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Cutting the Cost of Environmental Policy: Lessons from Business Response to CFC Regulation
Daniel J. Dudek, Alice M. LeBlanc and Kenneth Sewall
Vol. 19, No. 6/7, CFCs and Stratospheric Ozone (Oct., 1990), pp. 324-328
Stable URL: http://www.jstor.org/stable/4313727
Page Count: 5
You can always find the topics here!Topics: Chlorofluorocarbons, Chemicals, Aerosols, International environmental cooperation, United States environmental policy, Environmental agencies, Pollutant emissions, Environmental pollution, Industrial regulation, Prices
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Implementation of the Montreal Protocol is underway. In the United States, the directive from the Environmental Protection Agency allows the CFC industry flexibility in the way quotas are met. Prices of CFCs have increased. Business response has been positive including work on the development of substitute chemicals, substitute products and recycling technologies. The paper examines the history of CFC regulation in the European Economic Community and the United States in order to derive lessons from business response to alternate types of policy and to apply these lessons to other environmental problems. Policies in the EEC and the US prior to the Montreal Protocol included a production cap in the EEC and a ban on aerosol use of CFCs in the US. These policies were ineffective in reducing total production over time. The production cap in the EEC was set at a level that failed to constrain use. The ban in the US, although successful in forcing the development of substitutes for aerosols and in achieving a short-term reduction, did not discourage CFC growth for other uses. The conclusion is that policies must constrain use through the price mechanism and that policies allowing maximum flexibility and providing industry with economic incentives to benefit from pollution reduction will achieve the least cost and most innovative solutions.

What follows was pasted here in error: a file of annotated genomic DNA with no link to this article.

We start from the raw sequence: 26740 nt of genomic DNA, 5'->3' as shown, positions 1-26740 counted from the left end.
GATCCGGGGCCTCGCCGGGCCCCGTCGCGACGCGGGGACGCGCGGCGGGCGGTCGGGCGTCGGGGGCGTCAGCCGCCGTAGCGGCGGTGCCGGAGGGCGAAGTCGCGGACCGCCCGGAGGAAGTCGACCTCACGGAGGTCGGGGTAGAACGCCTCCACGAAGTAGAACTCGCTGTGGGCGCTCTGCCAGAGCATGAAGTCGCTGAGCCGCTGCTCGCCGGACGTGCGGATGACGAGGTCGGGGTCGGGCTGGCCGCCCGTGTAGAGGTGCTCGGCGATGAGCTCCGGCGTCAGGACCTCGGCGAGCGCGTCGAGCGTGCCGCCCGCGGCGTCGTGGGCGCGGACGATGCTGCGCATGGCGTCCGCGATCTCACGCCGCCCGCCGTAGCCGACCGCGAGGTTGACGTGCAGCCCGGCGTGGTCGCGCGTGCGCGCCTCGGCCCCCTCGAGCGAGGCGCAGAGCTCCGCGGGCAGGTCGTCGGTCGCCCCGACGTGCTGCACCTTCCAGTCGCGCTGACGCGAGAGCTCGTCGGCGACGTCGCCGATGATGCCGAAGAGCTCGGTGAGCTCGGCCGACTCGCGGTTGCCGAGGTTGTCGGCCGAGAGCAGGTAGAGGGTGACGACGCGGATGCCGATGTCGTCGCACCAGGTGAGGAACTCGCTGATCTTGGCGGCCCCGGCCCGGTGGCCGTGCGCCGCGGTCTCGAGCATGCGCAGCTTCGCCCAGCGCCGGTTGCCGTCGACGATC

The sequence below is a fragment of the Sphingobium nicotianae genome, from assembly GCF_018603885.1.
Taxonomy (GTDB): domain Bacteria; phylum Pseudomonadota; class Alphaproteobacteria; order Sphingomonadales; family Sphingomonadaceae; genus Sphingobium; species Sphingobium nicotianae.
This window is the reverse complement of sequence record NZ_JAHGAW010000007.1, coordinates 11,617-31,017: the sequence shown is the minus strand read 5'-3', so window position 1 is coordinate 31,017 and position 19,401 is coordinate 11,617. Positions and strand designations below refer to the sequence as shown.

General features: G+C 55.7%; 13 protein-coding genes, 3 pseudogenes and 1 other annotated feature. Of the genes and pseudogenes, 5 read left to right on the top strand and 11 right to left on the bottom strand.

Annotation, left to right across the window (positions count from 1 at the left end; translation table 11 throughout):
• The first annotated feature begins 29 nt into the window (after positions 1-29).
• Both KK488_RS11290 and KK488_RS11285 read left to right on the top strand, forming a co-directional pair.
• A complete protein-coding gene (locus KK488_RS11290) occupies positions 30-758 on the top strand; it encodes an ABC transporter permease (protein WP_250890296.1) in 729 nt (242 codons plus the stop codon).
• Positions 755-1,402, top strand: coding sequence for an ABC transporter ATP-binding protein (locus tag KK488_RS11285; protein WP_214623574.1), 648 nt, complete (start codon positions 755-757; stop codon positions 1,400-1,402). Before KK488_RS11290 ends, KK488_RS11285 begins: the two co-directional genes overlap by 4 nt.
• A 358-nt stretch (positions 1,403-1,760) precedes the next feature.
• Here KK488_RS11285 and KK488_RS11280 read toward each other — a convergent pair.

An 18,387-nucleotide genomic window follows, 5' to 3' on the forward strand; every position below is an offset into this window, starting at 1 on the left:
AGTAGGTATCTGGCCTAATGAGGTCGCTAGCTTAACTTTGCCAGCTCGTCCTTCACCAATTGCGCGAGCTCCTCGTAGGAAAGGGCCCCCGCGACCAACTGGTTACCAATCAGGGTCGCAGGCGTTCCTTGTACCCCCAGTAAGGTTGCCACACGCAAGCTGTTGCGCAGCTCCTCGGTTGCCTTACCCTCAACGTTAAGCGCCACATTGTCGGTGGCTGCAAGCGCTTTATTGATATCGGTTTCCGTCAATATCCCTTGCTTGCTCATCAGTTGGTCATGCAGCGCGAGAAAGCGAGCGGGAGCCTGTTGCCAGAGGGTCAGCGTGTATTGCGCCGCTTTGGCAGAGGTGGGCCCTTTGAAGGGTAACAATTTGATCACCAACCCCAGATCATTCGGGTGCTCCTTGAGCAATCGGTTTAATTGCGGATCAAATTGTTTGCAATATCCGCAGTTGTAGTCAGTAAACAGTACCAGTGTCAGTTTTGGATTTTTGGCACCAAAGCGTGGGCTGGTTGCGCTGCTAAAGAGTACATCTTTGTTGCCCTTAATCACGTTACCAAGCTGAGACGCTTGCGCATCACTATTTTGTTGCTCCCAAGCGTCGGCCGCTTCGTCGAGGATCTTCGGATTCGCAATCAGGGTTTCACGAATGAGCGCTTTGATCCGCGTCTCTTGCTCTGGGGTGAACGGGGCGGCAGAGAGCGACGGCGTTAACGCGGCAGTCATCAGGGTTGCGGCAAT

Ambio © 1990 Royal Swedish Academy of Sciences